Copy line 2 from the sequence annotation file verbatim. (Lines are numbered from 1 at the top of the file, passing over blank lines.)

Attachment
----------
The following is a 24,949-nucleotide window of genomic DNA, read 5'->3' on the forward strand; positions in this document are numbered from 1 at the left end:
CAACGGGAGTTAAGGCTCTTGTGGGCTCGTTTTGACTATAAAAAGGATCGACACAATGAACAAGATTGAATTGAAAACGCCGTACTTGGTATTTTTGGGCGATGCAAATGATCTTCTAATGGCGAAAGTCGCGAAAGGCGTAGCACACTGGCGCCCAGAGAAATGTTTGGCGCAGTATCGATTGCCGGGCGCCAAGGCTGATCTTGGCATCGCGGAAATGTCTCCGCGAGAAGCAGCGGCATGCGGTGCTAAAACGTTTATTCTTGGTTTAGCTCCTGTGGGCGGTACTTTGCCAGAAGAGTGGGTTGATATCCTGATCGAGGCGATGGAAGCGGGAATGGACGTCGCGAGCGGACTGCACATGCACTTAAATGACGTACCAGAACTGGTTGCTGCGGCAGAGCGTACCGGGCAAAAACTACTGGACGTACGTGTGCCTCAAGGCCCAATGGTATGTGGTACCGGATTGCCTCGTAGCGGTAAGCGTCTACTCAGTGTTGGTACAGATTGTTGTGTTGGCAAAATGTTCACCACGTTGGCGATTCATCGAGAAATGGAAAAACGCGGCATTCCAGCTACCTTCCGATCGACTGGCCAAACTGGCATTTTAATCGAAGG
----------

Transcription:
CAACGGGAGTTAAGGCTCTTGTGGGCTCGTTTTGACTATAAAAAGGATCGACACAATGAACAAGATTGAATTGAAAACGCCGTACTTGGTATTTTTGGGCGATGCAAATGATCTTCTAATGGCGAAAGTCGCGAAAGGCGTAGCACACTGGCGCCCAGAGAAATGTTTGGCGCAGTATCGATTGCCGGGCGCCAAGGCTGATCTTGGCATCGCGGAAATGTCTCCGCGAGAAGCAGCGGCATGCGGTGCTAAAACGTTTATTCTTGGTTTAGCTCCTGTGGGCGGTACTTTGCCAGAAGAGTGGGTTGATATCCTGATCGAGGCGATGGAAGCGGGAATGGACGTCGCGAGCGGACTGCACATGCACTTAAATGACGTACCAGAACTGGTTGCTGCGGCAGAGCGTACCGGGCAAAAACTACTGGACGTACGTGTGCCTCAAGGCCCAATGGTATGTGGTACCGGATTGCCTCGTAGCGGTAAGCGTCTACTCAGTGTTGGTACAGATTGTTGTGTTGGCAAAATGTTCACCACGTTGGCGATTCATCGAGAAATGGAAAAACGCGGCATTCCAGCTACCTTCCGATCGACTGGCCAAACTGGCATTTTAATCGAAGG